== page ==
The Rooks Bring New Blood to Old Soul at NYC’s Mercury Lounge CONCERT RECAP by Kerika Fields [VIDEO]

By Kerika Fields

On Saturday September 27, 2014 The Rooks took the stage at NYC’s Mercury Lounge and did the almost impossible: They convinced this cynic that the next generation of musicians is keeping good, pure soul music alive, one song at a time.

With Garth Taylor slaying songs on vocals, Gabe Gordon killing it on keys, Louis Russo grooving on bass, Graham Richman getting down on guitar, Spencer Hattendorf doing some backup singing and slaying the sax, and Nate Mondschein doing the damn thing on the drums, The Rooks showed and proved that listening to their mom and dad’s records have really rubbed off.

Prior to their performance I had a chance to speak to some of the band mates about their sound and ultimately, their influences. The guys, who met while still studying at Weslyan, immediately began calling out names like Stevie Wonder, Prince, Marvin Gaye, Donny Hathaway and Laylah Hathaway, too.

“The Motown greats!” bassist Louis Russo offered, adding “James Jamerson for me, as a bass player.” Guitarist Graham Richman, who comes more from the indie side of music than the others, threw out bands like Radiohead and The Red Hot Chilli Peppers. “And JDilla’s backbeats find their way into our shows, ” volunteered lead singer Garth Taylor, referring to the influences of The Rooks’ own drummer Nate Modsheim.

Of their many influences, the sextet’s main one is the most obvious: “The Roots have made space for themselves to grow and change, which is very impressive since a lot of bands have a short window. Not a lot of bands have longevity and we admire their progression, the way they’ve stuck together,” admitted keyboardist Gabe Gordon, before joking that “We like to think we get a lot of interested people coming to our shows who read the name wrong and think they are coming to see The Roots.”

All jokes aside, these musicians take their music very seriously as was evident in their show on Saturday. Performing original songs ( “Bury Me Deep”, “Willow”, and their recently released single “Secrets”) and a few covers (Disclosure’s “Latch” Feat. Sam Smith and Usher’s “Climax”), the band took an authentic approach to their performance. It was very refreshing to witness, especially since many of today’s artists feel they need to play a game or have a gimmick to steal a show. Not The Rooks. There were no feather boas, wide brimmed hats, high heeled boots or backup singers. Graham Richman even played the entire set without shoes or socks! The band’s down to earth, bare bones approach is actually what makes them engrossing and their pull was not lost on the crowd, some of whom knew the words to many of their songs and sang along, eagerly. Others in the audience just stood and watched, mouth agape, in awe.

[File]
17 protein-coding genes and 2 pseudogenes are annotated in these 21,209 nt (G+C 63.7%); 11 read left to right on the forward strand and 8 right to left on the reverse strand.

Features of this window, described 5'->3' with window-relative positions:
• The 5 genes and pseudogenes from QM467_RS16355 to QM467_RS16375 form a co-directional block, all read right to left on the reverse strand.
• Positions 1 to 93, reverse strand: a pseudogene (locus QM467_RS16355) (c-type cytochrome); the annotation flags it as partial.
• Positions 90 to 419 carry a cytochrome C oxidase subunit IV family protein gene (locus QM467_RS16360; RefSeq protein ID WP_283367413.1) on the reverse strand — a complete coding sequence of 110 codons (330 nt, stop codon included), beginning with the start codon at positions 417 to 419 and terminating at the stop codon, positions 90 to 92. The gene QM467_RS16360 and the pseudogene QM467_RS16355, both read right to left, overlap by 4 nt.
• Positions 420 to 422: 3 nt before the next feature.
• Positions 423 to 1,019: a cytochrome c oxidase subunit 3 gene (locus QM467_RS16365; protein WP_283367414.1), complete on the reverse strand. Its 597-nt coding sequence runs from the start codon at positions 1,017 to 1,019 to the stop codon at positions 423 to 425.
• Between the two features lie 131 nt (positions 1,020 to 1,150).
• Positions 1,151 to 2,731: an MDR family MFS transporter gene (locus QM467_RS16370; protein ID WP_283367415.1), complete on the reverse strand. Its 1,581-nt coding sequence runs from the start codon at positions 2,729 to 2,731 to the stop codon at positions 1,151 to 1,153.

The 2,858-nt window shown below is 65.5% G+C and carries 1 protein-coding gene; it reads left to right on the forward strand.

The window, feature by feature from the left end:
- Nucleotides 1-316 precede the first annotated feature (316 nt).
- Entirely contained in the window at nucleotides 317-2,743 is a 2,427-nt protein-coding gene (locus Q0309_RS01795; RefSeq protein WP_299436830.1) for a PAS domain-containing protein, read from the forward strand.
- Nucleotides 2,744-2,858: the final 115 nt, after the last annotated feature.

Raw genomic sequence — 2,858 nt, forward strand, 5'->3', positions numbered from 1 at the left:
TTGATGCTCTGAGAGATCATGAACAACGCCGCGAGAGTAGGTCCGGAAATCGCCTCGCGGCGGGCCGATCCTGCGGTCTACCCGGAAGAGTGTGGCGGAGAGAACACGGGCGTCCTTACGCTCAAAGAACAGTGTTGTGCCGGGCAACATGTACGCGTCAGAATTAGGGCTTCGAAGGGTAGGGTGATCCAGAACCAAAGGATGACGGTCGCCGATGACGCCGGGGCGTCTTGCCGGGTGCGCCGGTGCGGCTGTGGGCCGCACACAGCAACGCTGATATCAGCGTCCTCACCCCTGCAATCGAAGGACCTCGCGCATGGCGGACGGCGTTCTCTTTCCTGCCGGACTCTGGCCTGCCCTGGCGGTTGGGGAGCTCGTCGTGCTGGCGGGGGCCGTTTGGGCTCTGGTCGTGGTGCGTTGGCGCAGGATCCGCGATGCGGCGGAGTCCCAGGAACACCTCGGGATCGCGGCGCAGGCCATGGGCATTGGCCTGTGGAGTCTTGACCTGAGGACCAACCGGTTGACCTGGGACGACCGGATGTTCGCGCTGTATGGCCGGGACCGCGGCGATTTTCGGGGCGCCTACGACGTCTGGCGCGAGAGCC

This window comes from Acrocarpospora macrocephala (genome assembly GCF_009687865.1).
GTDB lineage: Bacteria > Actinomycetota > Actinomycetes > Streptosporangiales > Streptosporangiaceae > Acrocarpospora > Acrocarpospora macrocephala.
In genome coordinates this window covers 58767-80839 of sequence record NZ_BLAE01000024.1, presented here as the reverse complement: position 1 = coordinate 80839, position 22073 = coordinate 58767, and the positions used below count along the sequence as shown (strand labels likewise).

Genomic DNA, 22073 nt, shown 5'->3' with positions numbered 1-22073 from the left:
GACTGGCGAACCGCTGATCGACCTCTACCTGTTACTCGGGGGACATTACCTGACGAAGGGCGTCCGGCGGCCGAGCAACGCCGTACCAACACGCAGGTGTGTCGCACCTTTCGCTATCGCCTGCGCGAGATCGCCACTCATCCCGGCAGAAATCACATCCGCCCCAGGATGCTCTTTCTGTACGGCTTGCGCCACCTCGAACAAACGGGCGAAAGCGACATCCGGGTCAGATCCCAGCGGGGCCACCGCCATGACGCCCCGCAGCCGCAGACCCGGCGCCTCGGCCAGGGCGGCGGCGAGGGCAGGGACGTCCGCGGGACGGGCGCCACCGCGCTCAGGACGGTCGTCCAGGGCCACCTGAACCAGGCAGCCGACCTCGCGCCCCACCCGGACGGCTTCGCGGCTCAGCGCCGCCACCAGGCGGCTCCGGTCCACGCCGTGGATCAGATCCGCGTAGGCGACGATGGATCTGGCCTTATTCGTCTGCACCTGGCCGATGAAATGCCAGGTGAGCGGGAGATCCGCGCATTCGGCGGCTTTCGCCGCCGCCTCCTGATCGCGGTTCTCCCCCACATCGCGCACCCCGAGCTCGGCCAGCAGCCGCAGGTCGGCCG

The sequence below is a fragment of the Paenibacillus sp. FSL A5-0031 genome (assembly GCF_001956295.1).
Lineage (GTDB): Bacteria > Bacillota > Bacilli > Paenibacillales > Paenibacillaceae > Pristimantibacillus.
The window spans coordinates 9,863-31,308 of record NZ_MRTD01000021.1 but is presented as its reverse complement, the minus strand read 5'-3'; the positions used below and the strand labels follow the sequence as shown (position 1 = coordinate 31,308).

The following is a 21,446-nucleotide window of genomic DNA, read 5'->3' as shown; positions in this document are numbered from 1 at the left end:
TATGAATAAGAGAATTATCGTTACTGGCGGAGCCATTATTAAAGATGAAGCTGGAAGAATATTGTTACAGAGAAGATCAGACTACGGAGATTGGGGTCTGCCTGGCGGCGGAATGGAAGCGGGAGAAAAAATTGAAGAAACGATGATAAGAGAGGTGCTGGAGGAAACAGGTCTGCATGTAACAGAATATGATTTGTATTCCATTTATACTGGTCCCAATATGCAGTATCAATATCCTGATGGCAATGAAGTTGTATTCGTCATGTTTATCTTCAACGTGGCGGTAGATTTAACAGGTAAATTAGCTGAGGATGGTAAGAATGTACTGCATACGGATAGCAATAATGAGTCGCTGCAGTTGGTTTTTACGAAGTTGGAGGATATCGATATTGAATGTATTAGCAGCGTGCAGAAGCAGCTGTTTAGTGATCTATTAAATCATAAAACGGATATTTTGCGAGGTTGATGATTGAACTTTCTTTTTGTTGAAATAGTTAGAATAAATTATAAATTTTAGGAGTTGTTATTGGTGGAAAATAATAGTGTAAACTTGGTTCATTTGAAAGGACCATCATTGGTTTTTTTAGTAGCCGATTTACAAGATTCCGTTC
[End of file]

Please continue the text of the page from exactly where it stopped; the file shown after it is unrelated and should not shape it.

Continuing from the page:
Much of the group’s awe-inspiring effects can be attributed to lead singer Garth Taylor. In his vocals I heard Maxwell, D’Angelo, Omar, Sam Cooke and even some Sylvester. In his performance I saw the band’s bright future. With confidence and clarity he let his voice do what it does, which is a lot, all good, and very powerful. I even got goose bumps, and I don’t get goose bumps! The young performer says he used to get a little nervous a week before a show, but now, since he’s been playing in New York, the Maryland native has figured out the best way to pre-show jitters: ”I’m numb, then like five minutes before a show, I’m like, ok! We have to do a show now? Ok! Boom! ”

Boom, indeed.

 

The Rooks will be at Piano’s on October 11th, the CMJ Music Marathon ( October 12th; October 21-25) and is currently working on a EP called “Wires” which is due to drop next year.

Check them out at www.therooksband.com

Here is some of the video footage from the show.  Enjoy:

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